The war on drugs has failed, but consensus in the international drug policy debate on the way forward is missing. Amidst this moment of uncertainty, militarized lenses on the global illicit drug problem continue to neglect the complexity of the causes and consequences that this war is intended to defend or defeat. Challenging conventional thinking in defense and security sectors, Transforming the War on Drugs constitutes the first comprehensive and systematic effort to theoretically, conceptually, and empirically investigate the impacts of the war on drugs.
The contributors trace the consequences of the war on drugs across vulnerable regions, including South America and Central America, West Africa, the Middle East and the Golden Crescent, the Golden Triangle, and Russia. It demonstrates that these consequences are ‘glocal’. The war’s local impacts on human rights, security, development, and public health are interdependent with transnational illicit flows. The book further reveals how these impacts have influenced the positions of governments across these regions, with significant ramifications for the international drug control regime. Crucially, it shows that, at a time when global order is in flux, critically evaluating the regime’s securitization through the war on drugs provides key insights into other global governance realms.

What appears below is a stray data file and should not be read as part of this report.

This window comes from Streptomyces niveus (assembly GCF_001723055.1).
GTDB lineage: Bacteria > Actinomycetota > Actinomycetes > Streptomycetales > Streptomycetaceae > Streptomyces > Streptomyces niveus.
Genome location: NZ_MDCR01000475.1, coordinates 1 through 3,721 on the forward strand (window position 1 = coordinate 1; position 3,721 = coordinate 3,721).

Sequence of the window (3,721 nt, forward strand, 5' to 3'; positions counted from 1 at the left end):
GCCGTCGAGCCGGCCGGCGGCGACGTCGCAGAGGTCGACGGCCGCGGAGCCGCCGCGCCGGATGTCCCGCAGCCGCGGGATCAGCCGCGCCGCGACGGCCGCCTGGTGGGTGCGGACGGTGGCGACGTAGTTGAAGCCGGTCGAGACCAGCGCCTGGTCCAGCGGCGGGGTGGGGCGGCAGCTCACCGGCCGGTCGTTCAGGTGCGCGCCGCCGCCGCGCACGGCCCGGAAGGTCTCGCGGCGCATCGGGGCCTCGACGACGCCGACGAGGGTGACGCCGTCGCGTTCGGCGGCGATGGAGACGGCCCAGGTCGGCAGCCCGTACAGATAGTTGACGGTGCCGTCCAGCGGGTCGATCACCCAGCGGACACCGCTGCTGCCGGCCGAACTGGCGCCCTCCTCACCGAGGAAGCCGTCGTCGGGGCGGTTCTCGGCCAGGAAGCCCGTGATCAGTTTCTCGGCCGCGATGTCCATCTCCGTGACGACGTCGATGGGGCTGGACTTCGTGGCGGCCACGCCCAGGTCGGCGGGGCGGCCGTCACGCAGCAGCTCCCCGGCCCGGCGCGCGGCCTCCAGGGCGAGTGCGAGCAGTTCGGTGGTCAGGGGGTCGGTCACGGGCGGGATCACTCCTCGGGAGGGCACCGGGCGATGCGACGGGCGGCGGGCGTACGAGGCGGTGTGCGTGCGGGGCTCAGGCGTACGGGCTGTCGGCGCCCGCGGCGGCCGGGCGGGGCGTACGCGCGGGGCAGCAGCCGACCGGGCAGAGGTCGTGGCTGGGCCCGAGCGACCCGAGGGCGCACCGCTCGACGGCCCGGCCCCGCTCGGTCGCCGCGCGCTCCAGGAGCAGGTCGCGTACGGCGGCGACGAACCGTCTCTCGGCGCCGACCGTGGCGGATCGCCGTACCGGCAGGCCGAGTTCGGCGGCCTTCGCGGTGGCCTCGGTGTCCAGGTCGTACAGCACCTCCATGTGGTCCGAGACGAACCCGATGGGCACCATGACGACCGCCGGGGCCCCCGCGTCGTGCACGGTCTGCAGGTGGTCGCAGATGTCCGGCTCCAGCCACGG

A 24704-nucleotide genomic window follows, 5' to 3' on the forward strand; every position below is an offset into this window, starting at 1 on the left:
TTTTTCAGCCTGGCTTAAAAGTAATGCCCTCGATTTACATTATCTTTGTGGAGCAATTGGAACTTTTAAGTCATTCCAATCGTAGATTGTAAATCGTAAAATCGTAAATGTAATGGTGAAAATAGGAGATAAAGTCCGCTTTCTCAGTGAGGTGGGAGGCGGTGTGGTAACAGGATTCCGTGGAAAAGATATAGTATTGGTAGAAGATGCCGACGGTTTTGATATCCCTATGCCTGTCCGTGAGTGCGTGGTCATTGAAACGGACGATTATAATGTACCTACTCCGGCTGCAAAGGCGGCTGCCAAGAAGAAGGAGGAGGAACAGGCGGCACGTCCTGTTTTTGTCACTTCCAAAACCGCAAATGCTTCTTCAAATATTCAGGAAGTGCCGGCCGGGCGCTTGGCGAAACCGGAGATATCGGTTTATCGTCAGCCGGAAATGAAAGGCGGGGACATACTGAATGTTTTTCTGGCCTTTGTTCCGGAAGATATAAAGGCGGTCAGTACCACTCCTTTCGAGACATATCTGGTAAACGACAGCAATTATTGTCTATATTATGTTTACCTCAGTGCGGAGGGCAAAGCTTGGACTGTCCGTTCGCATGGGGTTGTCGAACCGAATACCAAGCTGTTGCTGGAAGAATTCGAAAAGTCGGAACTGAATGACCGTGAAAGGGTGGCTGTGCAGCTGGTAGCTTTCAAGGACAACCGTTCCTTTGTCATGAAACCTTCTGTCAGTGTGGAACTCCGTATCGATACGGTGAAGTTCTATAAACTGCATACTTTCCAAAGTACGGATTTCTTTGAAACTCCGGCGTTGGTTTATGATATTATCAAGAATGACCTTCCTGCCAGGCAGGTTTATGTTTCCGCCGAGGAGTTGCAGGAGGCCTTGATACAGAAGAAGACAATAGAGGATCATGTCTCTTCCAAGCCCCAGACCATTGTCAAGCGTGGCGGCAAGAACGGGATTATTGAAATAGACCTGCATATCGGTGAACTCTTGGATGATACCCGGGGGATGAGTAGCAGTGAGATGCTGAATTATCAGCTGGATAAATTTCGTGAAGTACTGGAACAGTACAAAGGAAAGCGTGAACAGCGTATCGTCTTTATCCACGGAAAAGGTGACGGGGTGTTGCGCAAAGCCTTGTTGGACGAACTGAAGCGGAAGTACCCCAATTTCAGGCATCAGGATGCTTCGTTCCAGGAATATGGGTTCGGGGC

I provided copyediting for two chapters in this edited volume. View more details about Transforming the War on Drugs at Oxford University Press.